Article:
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Marvel Must Defend ‘Ghost Rider’ Copyright, Court Says

June 11 (Bloomberg) -- Walt Disney Co.’s Marvel Entertainment must go to trial to defend against a copyright claim by Gary Friedrich, who claims he created the comic book character “Ghost Rider,” a motorcycle-riding superhero with a flaming skull.

Friedrich claims he first came up with the idea for Ghost Rider in 1968, then assigned his rights to Marvel, which published the first “Ghost Rider” comic book in 1972. Friedrich claims in his suit that the rights to Ghost Rider automatically became his after the initial copyright term expired in 2000.

Marvell argued that Friedrich assigned his renewal rights to it in a work-for-hire agreement he signed in 1978. The U.S. Court of Appeals in Manhattan today reversed a lower-court ruling in favor of Marvel, granting Friedrich a trial on his claim.

“The agreement is ambiguous and there are genuine disputes of material fact regarding the parties’ intent to assign renewal rights in that agreement, the timeliness of Friedrich’s ownership claim, and the authorship of the work,” U.S. Circuit Judge Denny Chin wrote on behalf of a three-judge panel.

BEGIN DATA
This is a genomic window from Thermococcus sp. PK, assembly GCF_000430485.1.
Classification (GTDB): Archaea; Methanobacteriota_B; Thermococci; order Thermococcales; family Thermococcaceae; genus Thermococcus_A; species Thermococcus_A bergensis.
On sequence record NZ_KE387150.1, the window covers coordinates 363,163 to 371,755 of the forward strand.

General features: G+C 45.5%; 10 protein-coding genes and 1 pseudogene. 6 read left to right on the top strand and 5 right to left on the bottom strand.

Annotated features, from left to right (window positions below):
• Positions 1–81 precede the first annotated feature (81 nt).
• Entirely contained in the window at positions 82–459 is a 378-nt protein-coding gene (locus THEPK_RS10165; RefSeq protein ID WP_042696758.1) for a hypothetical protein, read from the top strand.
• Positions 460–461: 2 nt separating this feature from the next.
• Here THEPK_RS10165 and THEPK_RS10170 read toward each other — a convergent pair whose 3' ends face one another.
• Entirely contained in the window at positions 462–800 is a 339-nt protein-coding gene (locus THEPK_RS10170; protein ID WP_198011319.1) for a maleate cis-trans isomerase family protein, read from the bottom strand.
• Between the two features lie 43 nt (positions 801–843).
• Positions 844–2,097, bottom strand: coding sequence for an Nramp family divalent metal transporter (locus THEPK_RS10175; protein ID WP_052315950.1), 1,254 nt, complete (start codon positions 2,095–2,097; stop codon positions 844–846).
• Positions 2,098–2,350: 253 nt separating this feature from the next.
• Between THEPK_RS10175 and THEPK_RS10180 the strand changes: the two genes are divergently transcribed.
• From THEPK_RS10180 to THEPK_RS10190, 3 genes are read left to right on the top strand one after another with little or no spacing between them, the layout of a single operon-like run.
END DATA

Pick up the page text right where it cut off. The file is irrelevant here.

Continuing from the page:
In the suit, Friedrich seeks an unspecified share of the money made by Marvel on “Ghost Rider.”

In 2007, Sony Corp.’s Columbia Pictures Industries released a film version of “Ghost Rider,” starring Nicholas Cage and Eva Mendes. The film took in $228.7 million in worldwide ticket sales, according to Box Office Mojo. A 2012 sequel, “Ghost Rider: Spirit of Vengeance,” made $132.6 million.

Jeff Klein, a Marvel spokesman with Dan Klores Communications, didn’t immediately respond to a voice-mail message seeking comment on the ruling.

The case is Gary Friedrich Enterprises LLC v. Marvel Characters Inc., 12-00893, U.S. Court of Appeals for the Second Circuit (Manhattan).

To contact the reporter on this story: Bob Van Voris in New York at rvanvoris@bloomberg.net

To contact the editor responsible for this story: Michael Hytha at mhytha@bloomberg.net

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